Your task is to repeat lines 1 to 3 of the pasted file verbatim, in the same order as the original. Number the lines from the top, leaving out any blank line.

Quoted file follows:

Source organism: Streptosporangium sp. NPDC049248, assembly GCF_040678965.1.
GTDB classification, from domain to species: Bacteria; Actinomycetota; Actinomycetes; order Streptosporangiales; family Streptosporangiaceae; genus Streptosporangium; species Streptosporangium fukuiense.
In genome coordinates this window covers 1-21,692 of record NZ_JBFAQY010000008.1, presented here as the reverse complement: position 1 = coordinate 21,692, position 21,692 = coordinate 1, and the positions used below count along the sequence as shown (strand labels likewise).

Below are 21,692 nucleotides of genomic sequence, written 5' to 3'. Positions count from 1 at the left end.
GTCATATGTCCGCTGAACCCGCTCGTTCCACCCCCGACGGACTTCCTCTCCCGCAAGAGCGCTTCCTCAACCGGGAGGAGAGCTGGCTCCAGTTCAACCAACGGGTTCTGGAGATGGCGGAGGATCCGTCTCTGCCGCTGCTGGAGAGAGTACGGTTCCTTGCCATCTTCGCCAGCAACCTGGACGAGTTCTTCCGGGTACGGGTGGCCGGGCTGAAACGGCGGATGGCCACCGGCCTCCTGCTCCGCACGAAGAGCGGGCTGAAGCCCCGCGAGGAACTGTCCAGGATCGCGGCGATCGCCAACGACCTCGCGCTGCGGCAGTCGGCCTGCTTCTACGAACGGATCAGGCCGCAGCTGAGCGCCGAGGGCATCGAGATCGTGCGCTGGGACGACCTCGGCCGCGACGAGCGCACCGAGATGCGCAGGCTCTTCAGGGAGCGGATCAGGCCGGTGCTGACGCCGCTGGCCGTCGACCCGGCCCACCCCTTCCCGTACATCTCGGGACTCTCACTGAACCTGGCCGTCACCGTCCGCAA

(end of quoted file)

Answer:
Source organism: Streptosporangium sp. NPDC049248, assembly GCF_040678965.1.
GTDB classification, from domain to species: Bacteria; Actinomycetota; Actinomycetes; order Streptosporangiales; family Streptosporangiaceae; genus Streptosporangium; species Streptosporangium fukuiense.
In genome coordinates this window covers 1-21,692 of record NZ_JBFAQY010000008.1, presented here as the reverse complement: position 1 = coordinate 21,692, position 21,692 = coordinate 1, and the positions used below count along the sequence as shown (strand labels likewise).